Are You Really Safe From Coronavirus On The London Underground

There is a lot of misinformation out there about coronavirus. There must be. That’s why a recent poll found that 38% of beer-drinking Americans say they won't order a Corona because of the virus.

When bird flu was in the news did they swap which brand of powdered custard they bought? Probably.

It’s like the ignorance we had in the 80s but this time you can catch this illness from heavy petting and toilet seats. You’re more likely to do some heavy petting or spend time near a toilet seat if you have had lots of Corona lager to drink, so maybe they have a point.

I am all for averting a panic but I’m not sure about what the London mayor has been saying. Sadiq Khan has said there is ‘no risk’ of people catching coronavirus while travelling on buses or trains in the capital.

No risk? Has he been on the Tube? It feels like there’s a risk of catching things they haven’t been discovered yet.

There are loudspeaker safety announcements that tell us, “Always hold the handrail.” No way. I would rather take my chances with gravity than risk catching whatever lies on that dirty rubber band.

Mr Khan said it is “important we don’t spread panic or alarm”. I agree, but don’t promise too much. OK, the air is so thick and toxic down on the Underground that there’s a chance the virus is killed off as soon as it is sneezed out, but can we be 100% sure?

The thing about the Tube is that there are lots of people on it, around 5million use it everyday. And a lot of those people are dirty gits. You can be sat there, reading your copy of the Hackney Gazette*, minding your own business when you hear someone start coughing and you see they’re not covering their mouths.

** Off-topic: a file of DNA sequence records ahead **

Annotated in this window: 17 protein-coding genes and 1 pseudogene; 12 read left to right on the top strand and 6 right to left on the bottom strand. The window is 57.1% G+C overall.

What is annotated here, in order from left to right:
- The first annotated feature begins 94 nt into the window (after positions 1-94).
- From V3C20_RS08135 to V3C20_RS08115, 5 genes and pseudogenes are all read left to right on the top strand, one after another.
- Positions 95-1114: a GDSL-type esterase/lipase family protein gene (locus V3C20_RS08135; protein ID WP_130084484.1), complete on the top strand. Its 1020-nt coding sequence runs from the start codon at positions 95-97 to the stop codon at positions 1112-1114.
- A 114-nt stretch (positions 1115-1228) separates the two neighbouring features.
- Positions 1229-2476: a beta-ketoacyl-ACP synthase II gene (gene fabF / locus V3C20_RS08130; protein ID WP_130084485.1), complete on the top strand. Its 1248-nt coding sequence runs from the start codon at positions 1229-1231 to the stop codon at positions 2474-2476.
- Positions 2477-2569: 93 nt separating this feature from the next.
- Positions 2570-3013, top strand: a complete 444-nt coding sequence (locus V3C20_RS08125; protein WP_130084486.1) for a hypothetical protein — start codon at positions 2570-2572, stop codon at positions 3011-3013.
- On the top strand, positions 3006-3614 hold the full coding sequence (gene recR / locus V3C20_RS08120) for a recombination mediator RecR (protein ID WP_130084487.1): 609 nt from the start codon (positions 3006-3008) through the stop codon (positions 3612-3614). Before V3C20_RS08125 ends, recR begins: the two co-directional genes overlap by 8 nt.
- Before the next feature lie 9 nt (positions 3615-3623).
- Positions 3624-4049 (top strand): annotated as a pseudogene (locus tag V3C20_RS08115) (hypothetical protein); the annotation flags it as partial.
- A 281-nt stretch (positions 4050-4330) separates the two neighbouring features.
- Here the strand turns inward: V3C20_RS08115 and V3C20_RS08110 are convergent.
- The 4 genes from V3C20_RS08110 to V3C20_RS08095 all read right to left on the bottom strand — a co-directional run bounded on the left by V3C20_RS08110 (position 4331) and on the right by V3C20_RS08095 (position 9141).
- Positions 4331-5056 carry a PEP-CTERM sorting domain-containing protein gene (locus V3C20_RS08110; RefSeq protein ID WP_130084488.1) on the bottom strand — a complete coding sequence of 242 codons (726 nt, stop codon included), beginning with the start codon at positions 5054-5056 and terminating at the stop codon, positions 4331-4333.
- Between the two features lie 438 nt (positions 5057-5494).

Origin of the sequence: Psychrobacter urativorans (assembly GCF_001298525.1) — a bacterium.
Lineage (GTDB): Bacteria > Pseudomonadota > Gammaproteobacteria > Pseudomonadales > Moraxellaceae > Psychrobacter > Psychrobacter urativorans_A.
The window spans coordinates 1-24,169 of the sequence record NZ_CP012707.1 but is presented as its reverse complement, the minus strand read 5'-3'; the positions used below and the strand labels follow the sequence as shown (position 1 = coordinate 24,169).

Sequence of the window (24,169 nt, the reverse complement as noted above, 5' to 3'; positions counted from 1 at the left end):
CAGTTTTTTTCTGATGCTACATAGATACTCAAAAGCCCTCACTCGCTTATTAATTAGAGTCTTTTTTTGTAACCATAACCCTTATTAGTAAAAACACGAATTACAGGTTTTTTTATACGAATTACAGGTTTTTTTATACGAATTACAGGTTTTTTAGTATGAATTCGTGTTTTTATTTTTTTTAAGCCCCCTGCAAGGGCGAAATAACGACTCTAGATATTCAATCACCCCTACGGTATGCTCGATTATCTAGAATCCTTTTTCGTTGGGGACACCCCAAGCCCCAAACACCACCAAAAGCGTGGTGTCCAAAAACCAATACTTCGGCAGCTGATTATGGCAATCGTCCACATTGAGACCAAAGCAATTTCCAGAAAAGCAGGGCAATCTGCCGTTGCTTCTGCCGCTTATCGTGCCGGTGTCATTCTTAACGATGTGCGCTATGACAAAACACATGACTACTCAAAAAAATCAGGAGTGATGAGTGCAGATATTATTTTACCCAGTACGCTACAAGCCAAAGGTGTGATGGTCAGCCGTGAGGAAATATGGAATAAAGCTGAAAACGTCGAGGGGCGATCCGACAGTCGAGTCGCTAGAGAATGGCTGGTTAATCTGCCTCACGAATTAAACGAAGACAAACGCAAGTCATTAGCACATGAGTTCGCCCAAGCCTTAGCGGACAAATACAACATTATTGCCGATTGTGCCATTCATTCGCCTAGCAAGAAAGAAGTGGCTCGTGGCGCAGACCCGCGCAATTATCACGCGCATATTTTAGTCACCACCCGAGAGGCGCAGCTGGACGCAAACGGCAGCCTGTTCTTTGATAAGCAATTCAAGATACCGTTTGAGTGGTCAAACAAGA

They might as well be going round licking the metal poles. People would still get ill but at least the poles would get a bit of a clean.

Some have tried to reduce their chance of catching corona on the Tube. There have been pictures of people wearing one cup from an old bra over their face. Don’t do that in public. That’s the kind of thing to enjoy in the privacy of your own home.

There was one man who wore a Tesco bag-for-life over his head. It might stop you breathing in germs but only because it’ll stop you breathing. Even children know not to put plastic bags on their heads. That bag-for-life won’t have to last long to fulfil the promise in its name.

There are still relatively few cases of people with COVID-19 in the UK so the odds of contracting it are very small. There’s no need to make your own hazmat suit but don’t promise there’s no chance of catching it on the Tube because that would imply it’s safer down there than everywhere else. And if that's true, the rest of the world needs a deep clean.

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*Where you can read my newspaper column

[Audio]: A look at the hygiene advice we’re getting with COVID-19

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